This area was later referred to as ‘Devil’s Acre’, as told by James Stonehouse in two of his works; ‘Recollections of Old Liverpool’ (1863) and ‘Streets of Liverpool (1869):
(Pownall Square) was named after Mr. William Pownall, whose death took place in May, 1768, during his Mayoralty. He was called up one night in the month of March of that year, to suppress an alarming riot which had arisen in a place called the “Devil’s Acre,” near the corner of the Salt-house Dock. From the lawless character of the inhabitants of this quarter, the fact of appearing among the rioters was no small act of courage, but Mr. Pownall so greatly and gallantly exerted himself to restore order that he took a severe cold from which he never rallied.The Streets of Liverpool, James Stonehouse, 1870
A shocking example of barbarity in the area from 1777
In February 1777 a harrowing news story appeared in the Cumberland Pacquet, and Ware’s Whitehaven Advertiser. The location was the Dock Gates at the Old Dock, where local sailors and their wives violently set upon a pregnant 18 year old woman, for the simple reason she had been thrown out by her new husband (a bigamist) and so reported him to the authorities. What happened next was so shocking that the journalist wrote that people who read this in the future will be shocked it happened in this ‘enlightened’ and ‘refined’ age.
The background to the story is a Liverpool sailor had survived a wrecked ship in the Baltic and made it to Hull. There he was put up by a kindly man with an 18 year old daughter. The sailor and daughter were married and she became pregnant. The couple then came to Liverpool so he could rejoin a ship. To help them on their way the father gave them 5 guineas and a promise note for £10 from someone in Liverpool. Once there though, the sailor informed her that he was already married and demanded she returned instantly to Hull. This was impossible as he had kept hold of her father’s money and only gave her two shillings to make the 100 mile trip! Now desperate, the young sought help form a pub landlady at Low Hill. Together they went to town and sought assistance from the Mayor, which at that time would have been William Crosbie. On presenting her marriage certificate, she was given passage to Hull. The sailor he was handed over to the Press Gang.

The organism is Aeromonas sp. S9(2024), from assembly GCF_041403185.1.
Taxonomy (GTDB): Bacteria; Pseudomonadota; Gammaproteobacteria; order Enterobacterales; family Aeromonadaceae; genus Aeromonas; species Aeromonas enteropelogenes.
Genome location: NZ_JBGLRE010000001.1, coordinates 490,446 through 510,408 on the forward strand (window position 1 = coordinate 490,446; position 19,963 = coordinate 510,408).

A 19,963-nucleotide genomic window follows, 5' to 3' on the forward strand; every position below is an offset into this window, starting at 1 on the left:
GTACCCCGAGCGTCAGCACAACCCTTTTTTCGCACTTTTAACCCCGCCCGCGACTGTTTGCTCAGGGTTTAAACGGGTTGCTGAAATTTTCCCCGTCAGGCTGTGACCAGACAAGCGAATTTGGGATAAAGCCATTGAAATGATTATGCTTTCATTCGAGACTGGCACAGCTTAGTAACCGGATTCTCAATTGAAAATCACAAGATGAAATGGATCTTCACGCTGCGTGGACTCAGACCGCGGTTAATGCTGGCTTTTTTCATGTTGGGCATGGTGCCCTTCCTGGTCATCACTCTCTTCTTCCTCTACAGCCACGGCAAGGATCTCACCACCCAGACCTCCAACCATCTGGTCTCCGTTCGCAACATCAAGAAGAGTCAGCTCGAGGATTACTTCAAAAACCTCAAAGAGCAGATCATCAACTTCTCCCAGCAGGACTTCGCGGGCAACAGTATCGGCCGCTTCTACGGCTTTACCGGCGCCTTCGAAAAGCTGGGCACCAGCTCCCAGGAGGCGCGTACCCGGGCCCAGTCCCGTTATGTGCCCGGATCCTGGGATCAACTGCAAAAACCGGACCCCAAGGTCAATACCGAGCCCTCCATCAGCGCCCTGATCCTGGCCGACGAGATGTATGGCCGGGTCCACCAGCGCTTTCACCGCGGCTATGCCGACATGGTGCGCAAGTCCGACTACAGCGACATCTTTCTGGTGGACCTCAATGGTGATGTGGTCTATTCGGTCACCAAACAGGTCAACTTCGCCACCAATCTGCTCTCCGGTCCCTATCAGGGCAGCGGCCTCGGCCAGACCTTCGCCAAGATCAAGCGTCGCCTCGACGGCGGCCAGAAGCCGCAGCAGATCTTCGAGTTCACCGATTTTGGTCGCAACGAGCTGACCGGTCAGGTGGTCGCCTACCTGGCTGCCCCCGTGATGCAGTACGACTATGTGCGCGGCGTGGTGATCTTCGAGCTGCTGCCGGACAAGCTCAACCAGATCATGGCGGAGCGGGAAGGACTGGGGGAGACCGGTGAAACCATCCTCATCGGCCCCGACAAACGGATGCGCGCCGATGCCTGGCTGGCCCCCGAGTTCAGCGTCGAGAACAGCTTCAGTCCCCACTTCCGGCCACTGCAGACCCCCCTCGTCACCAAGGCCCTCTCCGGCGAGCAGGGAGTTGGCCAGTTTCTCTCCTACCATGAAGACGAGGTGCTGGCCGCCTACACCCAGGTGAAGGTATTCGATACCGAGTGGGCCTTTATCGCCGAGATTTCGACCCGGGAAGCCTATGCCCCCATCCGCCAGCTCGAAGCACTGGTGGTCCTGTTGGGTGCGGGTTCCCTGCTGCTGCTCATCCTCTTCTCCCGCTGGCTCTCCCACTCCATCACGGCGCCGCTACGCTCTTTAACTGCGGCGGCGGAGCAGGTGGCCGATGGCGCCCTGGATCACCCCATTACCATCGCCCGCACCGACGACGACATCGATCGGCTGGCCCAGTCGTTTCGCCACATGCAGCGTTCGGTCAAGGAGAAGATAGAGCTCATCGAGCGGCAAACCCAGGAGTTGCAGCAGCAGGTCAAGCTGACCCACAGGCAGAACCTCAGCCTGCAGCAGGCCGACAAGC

When the sailor friends heard of his fate they took reprisals on the poor woman.
The villain’s friends therefore, and those of his former wife, having wrested her from the persons who were appointed to convey her out of town, delivered her into the hands of the mob, as an informer, By whom she was hurried down to the Old Dock Gates, were such acts of inhumanity were committed as would be a reproach to the most savage nation upon earth. She was first set upon by some of her own sex, who tore her hair from her head, her cloaths from her back, and beat her in the most shocking manner. In this condition, and almost naked, she was thrown into the Dock, the men having first tied a rope around her waist, where, after remaining a considerable time, she miscarried!Cumberland Pacquet, and Ware’s Whitehaven Advertiser – Thursday 13 February 1777